WKU Hilltoppers 2016 Preview and Prediction
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#76 WKU Hilltoppers
C-USA East PREDICTION
HEAD COACH: Jeff Brohm, 20-7 (2 years) | OFF. COORDINATOR: Jeff Brohm | DEF. COORDINATOR: Nick Holt
Western Kentucky enjoyed a banner year in 2016, riding a high-powered offense to its best season in the Hilltoppers short history as an FBS program. Now, WKU’s staying power will be tested. The offense moves on without a three-year starting quarterback, who accounted for nearly 10,000 yards and 100 touchdowns the last two seasons. Jeff Brohm remains one of the brightest young coaches in the business, so the ‘toppers should remain a factor in the Conference USA race.
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Previewing WKU’s Offense for 2016
Western Kentucky has the unenviable task of replacing star quarterback Brandon Doughty. The six-year veteran rewrote the Hilltopper record book, throwing for 97 touchdowns and nearly 10,000 yards over his final two seasons. WKU had four candidates competing for the job in the spring and will add another freshman in fall camp. The spring didn’t present a clear starter, although junior Mike White appeared to be the frontrunner.
White — a transfer from South Florida who sat out at WKU last year — might bring the best physical talents out of the quarterbacks on the depth chart. The job won’t be decided until the fall.
The good news for the quarterbacks is that they’ll have a veteran nucleus around them. The Hilltoppers return their top eight offensive linemen, including star left tackle Forrest Lamp. That front line tied for 14th in the nation last year in sacks allowed per game. The top two running backs — sophomore D’Andre Ferby and senior Anthony Wales — return after combining for 20 touchdowns and more than 1,700 rushing yards last year.
WKU lost two of its top outside receiving threats, but its top target, senior standout Taywan Taylor, is back after his assault on the school’s receiving records last year. Taylor emerged as one of the most productive wideouts in the country despite starting only five games and briefly tested the NFL waters before deciding to return to school. WKU relies heavily on the tight end and must find a new option to replace star Tyler Higbee. All that adds up to some questions in Brohm’s explosive passing game, but the group has veteran leadership to lean on until it truly finds its way.
Previewing WKU’s Defense for 2016
WKU’s defense improved last season from one of the nation’s worst units in 2014 to a more than capable group in 2015. The Hilltoppers lose seven starters from last year’s defense, but they’re not exactly devoid of experience. Those who’ve played before will be asked to take on larger roles, most notably at cornerback. The Hilltoppers must replace both starters, with juniors Joe Brown and De’Andre Simmons the most likely candidates.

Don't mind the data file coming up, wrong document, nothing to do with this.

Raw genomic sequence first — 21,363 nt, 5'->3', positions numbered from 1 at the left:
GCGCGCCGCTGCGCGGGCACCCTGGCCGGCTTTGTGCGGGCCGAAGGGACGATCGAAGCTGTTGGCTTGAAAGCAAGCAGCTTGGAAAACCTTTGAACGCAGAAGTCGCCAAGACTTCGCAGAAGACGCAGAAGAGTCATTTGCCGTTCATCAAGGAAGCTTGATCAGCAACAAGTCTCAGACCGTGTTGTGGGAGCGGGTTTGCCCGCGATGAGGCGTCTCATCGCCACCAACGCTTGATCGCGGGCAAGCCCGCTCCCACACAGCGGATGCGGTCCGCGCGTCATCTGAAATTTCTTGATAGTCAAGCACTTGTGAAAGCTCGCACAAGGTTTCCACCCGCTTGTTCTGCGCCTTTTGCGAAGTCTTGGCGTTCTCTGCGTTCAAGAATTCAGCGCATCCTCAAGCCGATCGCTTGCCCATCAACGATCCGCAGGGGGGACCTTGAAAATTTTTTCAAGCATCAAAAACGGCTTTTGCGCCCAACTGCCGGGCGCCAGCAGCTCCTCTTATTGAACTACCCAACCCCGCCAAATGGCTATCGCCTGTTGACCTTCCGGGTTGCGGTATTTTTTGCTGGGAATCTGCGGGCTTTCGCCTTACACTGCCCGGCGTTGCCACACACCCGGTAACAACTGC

WKU must replace three starters on the defensive line to go with returning junior defensive end Derik Overstreet. Senior tackle Omarius Bryant (6'3", 310 pounds) gives them a massive option in the middle, and senior Nick Dawson-Brents — a transfer from Louisville — provides more experience on the outside.
The linebackers should be the strength of the unit. The team’s leading tackler, junior T.J. McCollum, is back at outside linebacker. Senior Keith Brown, another transfer from Louisville, moves from a part-time starting role with the Cardinals to WKU’s middle linebacker position.
Previewing WKU’s Specialists for 2016
The kicking game is one of WKU’s biggest questions after graduating Garrett Schwettman, the school’s all-time leading scorer. Sophomore Jake Collins could be a candidate to handle both the field goal and punting duties. Junior receiver Kylen Towner has been WKU’s go-to return man since his freshman year. He tallied a 98-yard kickoff return TD last season.
WKU is not likely to be the explosive bunch that posted video game-type numbers last season on its way to a 12–2 record, a Conference USA championship and a Miami Beach Bowl win. But that doesn’t mean the Hilltoppers won’t be in contention for another league title and a bowl berth. They may have to lean on their defense early until the offense finds its identity, but an experienced offensive line and many skill pieces should give the eventual starting quarterback plenty to work with in Brohm’s creative system.